The LD signal receiver 65 is connected to a roadway information database 77 that contains relevant information on each roadway or waterway in a given region, such as number of lanes, lanes allocated to vehicle travel in each direction, width of each lane and geometric description of each lane boundary. The LD receiver 65 determines the present location of the vehicle 60, locates the vehicle within a likely lane of a roadway or waterway, and optionally displays the vehicle location within the lane, using a graphical or alphanumeric display 79. Optionally, the apparatus also has a visual or audible alarm signal mechanism 81 that is connected to and is activated by the LD receiver 65 if the vehicle appears to be moving into a lane that is allocated to vehicle travel in an opposite direction. Power for the other components of the apparatus 60 is provided by a power sources 83.
An example of a Wide Area LD correction system, not including the means to transfer the LD correction information to a mobile user for navigation or tracking within a vehicle lane, is the Omnistar system in North America, which presently includes 11 reference station sites, at the following locations:
San Diego, Calif.
Long Island, N.Y.
Ciudad del Carmen (Yucatan Peninsula)
With the exception of the distance between the Houston and Mercedes sites and the distance between the Melbourne and Pensacola sites, the distance between any other pair of sites is several hundred km; and the distance between the Everett and Fayetteville sites is about 4,000 km. Thus, a vehicle placed anywhere in the continental U.S., including Alaska, will be several hundred km to several thousand km from at least two reference station sites in the Omnistar system.
The Omnistar system is similar to the GPS system discussed by Haas, Lage and Kalinowski, op cit, in which a central station (at Houston for Omnistar) receives and processes differential GPS corrections from each of a plurality of reference stations and provides an averaged DGPS correction for each visible satellite. This set of 10 reference stations and a master reference station provides reasonably good LD correction coverage for the 48 contiguous states, most of southern and western Canada, the eastern half of Alaska and substantially all of Mexico, although the 11 choices of site locations were not optimized to provide this coverage.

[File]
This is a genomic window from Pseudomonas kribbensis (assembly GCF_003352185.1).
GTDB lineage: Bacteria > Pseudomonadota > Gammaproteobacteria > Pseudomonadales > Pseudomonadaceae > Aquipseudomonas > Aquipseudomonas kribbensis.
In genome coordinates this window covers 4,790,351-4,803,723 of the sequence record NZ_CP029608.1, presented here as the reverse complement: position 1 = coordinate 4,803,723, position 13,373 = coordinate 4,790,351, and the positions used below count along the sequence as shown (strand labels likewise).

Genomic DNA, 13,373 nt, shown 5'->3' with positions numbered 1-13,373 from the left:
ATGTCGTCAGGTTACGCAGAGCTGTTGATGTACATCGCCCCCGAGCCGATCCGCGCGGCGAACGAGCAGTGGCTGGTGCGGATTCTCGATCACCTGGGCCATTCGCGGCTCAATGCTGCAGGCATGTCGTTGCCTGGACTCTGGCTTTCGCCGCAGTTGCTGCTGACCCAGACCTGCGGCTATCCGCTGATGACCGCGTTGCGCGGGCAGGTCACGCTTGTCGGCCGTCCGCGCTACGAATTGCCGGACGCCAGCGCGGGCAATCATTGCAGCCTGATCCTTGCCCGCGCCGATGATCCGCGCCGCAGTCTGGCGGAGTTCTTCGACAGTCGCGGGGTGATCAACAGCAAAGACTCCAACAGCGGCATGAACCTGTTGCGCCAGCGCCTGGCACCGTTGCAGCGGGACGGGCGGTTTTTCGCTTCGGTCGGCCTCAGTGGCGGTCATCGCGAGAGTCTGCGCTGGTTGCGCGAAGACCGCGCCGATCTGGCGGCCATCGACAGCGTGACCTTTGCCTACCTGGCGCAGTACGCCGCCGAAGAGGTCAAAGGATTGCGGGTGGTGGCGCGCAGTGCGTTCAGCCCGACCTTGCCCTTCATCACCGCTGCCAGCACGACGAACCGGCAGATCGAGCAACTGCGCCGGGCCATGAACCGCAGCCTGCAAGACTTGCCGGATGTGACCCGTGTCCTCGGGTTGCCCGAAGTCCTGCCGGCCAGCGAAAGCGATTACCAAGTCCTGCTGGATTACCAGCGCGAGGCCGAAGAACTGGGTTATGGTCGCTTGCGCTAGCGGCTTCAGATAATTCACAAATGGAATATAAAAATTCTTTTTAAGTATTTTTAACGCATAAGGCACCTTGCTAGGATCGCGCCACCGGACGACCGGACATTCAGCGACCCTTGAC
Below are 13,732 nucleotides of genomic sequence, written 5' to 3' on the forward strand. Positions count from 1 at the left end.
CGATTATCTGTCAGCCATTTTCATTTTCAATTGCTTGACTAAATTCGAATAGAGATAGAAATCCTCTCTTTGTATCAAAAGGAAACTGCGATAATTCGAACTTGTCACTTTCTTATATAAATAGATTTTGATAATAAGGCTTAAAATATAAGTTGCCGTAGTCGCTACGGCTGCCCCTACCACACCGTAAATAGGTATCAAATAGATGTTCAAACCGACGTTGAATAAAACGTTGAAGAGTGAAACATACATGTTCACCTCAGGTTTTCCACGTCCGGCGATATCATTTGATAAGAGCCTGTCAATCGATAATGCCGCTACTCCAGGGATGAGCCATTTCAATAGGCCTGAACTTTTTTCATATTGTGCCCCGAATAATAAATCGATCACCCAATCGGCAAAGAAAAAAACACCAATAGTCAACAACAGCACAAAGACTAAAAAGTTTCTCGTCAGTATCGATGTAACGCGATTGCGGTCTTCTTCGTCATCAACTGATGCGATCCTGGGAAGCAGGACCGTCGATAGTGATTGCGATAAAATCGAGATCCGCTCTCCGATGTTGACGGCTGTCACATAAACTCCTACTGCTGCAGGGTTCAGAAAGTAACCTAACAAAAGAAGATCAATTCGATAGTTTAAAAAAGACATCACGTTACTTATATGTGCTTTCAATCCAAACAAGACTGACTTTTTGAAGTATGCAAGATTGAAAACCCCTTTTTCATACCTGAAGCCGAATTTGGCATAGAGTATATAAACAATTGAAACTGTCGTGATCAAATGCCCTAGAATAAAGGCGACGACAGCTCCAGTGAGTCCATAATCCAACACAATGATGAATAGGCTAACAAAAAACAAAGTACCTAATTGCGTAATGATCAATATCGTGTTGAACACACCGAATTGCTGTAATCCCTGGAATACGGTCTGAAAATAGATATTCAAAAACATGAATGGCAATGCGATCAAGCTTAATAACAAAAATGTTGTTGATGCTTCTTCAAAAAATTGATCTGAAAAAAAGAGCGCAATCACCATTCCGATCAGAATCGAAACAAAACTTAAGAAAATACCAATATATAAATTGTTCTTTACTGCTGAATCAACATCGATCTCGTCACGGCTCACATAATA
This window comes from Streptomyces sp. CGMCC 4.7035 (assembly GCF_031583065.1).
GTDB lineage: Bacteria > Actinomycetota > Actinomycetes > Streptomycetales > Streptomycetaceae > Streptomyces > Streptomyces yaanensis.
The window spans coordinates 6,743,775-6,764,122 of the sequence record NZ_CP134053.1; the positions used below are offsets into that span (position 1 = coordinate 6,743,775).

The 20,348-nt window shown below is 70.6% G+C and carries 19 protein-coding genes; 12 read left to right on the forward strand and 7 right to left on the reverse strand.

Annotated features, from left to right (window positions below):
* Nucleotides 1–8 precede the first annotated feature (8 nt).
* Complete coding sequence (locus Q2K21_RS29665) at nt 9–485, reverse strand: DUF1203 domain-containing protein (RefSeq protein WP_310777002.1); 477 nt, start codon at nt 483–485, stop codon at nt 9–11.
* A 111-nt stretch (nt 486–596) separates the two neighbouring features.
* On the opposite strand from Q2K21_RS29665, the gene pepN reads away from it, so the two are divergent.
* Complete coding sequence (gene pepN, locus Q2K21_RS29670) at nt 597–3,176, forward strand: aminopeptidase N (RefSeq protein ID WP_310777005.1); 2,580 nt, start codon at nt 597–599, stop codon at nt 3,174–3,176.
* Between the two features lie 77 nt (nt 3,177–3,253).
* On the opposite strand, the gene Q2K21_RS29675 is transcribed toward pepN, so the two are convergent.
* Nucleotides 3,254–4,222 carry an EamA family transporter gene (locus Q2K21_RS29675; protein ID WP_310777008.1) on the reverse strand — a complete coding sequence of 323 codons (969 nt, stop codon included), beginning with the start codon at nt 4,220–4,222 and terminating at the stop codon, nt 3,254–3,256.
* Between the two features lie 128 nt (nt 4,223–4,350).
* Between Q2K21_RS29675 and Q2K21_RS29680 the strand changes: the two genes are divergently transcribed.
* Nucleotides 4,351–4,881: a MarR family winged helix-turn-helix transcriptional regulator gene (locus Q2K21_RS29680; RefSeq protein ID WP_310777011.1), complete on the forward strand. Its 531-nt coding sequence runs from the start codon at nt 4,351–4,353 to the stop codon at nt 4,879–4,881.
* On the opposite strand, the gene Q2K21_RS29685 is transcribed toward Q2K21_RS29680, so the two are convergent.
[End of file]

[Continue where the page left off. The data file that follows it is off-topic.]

In one informal test of the accuracy of the Omnistar system, computed locations in the vicinity of one or another of the reference stations had associated inaccuracies of the order of 20-40 cm, which is within the desired range of inaccuracies required for a Wide Area LD correction system.
A Wide Area LD correction system with only a few reference stations can provide adequate coverage of the 48 contiguous states, and of Alaska, Canada and Mexico if desired, with a maximum inaccuracy (10-50 cm or, preferably, 10-25 cm) that is sufficient for tracking vehicle location within a lane. One important benefit of use of a Wide Area LD system, with relatively few reference stations, for vehicle tracking is that the total information transfer rate for LD correction information for all the reference stations is relatively small, an estimated 9.6-19.2 kbps, and can be provided by several different communication systems, such as SDARS, an FM subcarrier system, Sky Station and Private Radio.
By contrast, a real time kinematic (RTK) location determination system will provide corrected location coordinates with smaller inaccuracies (1-4 cm in some situations), but only over a small region, with an estimated maximum radius of about 40 km. It is estimated that more than 750 RTK reference stations would be required to provide adequate coverage of the 48 contiguous states, and this pattern would provide no coverage of Alaska and would cover only a small fraction of southern Canada and northern Mexico. Transfer of LD correction information for a network of this size would require an estimated 7.2-14.4 Mbps, and only a few communication systems today can provide such a high transfer rate.
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|U.S. Classification||701/518, 701/538|